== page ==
Sunday, November 07, 2010

CS; Performance Analysis of Spectral Clustering on Compressed, Incomplete and Inaccurate Measurements, A Signal-agnostic Compressed Sensing Acquisition System for Wireless and Implantable Sensors, The Lasso under Heteroscedasticity, CS-Orion

We have three papers today, one of which (the last one) chose a title that sounds a little different:
Spectral clustering is one of the most widely used techniques for extracting the underlying global structure of a data set. Compressed sensing and matrix completion have emerged as prevailing methods for efficiently recovering sparse and partially observed signals respectively. We combine the distance preserving measurements of compressed sensing and matrix completion with the power of robust spectral clustering. Our analysis provides rigorous bounds on how small errors in the affinity matrix can affect the spectral coordinates and clusterability. This work generalizes the current perturbation results of two-class spectral clustering to incorporate multi-class clustering with k eigenvectors. We thoroughly track how small perturbation from using compressed sensing and matrix completion affect the affinity matrix and in succession the spectral coordinates. These perturbation results for multi-class clustering require an eigengap between the kth and (k+1)th eigenvalues of the affinity matrix, which naturally occurs in data with k well-defined clusters. Our theoretical guarantees are complemented with numerical results along with a number of examples of the unsupervised organization and clustering of image data.

A signal-agnostic compressed sensing (CS) acquisition system is presented that addresses both the energy and telemetry bandwidth constraints of wireless sensors. The CS system enables continuous data acquisition and compression that are suitable for a variety of biophysical signals. A hardware efficient realization of the CS sampling demonstrates data compression up to 40x on an EEG signal while maintaining low perceptual loss in the reconstructed signal. The proposed system also simultaneously relaxes the noise and resolution constraints of the analog front end (AFE) and ADC by nearly an order of magnitude. The CS sampling hardware is implemented in a 90 nm CMOS process and consumes 1.9 μW at 0.6 V and 20 kS/s.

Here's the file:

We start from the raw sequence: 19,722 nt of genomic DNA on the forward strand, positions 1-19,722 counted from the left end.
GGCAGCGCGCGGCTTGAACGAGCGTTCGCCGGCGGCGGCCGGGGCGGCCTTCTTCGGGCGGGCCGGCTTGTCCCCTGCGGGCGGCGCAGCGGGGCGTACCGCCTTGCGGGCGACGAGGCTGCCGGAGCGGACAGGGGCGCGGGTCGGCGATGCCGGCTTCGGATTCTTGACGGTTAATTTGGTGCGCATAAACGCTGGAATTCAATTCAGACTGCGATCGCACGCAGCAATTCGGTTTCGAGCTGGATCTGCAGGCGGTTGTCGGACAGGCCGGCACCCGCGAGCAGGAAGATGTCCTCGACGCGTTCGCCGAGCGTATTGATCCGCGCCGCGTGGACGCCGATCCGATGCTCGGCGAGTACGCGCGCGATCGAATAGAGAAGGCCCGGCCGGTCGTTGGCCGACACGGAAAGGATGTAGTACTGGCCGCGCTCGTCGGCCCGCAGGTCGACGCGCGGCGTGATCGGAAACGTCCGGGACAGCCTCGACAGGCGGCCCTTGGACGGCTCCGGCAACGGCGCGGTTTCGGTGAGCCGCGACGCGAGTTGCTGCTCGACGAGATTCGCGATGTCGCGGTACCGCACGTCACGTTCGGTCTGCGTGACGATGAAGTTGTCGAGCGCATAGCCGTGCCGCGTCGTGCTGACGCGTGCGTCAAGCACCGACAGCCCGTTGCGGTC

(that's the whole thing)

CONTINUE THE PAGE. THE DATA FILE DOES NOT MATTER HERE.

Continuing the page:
The Lasso under Heteroscedasticity by Jinzhu Jia, Karl Rohe, Bin Yu. The abstract reads:
The performance of the Lasso is well understood under the assumptions of the standard linear model with homoscedastic noise. However, in several applications, the standard model does not describe the important features of the data. This paper examines how the Lasso performs on a non-standard model that is motivated by medical imaging applications. In these applications, the variance of the noise scales linearly with the expectation of the observation. Like all heteroscedastic models, the noise terms in this Poisson-like model are \textit{not} independent of the design matrix.
More specifically, this paper studies the sign consistency of the Lasso under a sparse Poisson-like model. In addition to studying sufficient conditions for the sign consistency of the Lasso estimate, this paper also gives necessary conditions for sign consistency. Both sets of conditions are comparable to results for the homoscedastic model, showing that when a measure of the signal to noise ratio is large, the Lasso performs well on both Poisson-like data and homoscedastic data.
Simulations reveal that the Lasso performs equally well in terms of model selection performance on both Poisson-like data and homoscedastic data (with properly scaled noise variance), across a range of parameterizations. Taken as a whole, these results suggest that the Lasso is robust to the Poisson-like heteroscedastic noise.
Finally, there is a group funded by the EU that seems to focus on Compressed Sensing for Remote Imaging in Aerial and Terrestrial Surveillance. It is called CS-Orion.

Credit: NASA/JPL-Caltech/UMD, Epoxi, close encounter to Hartley 2

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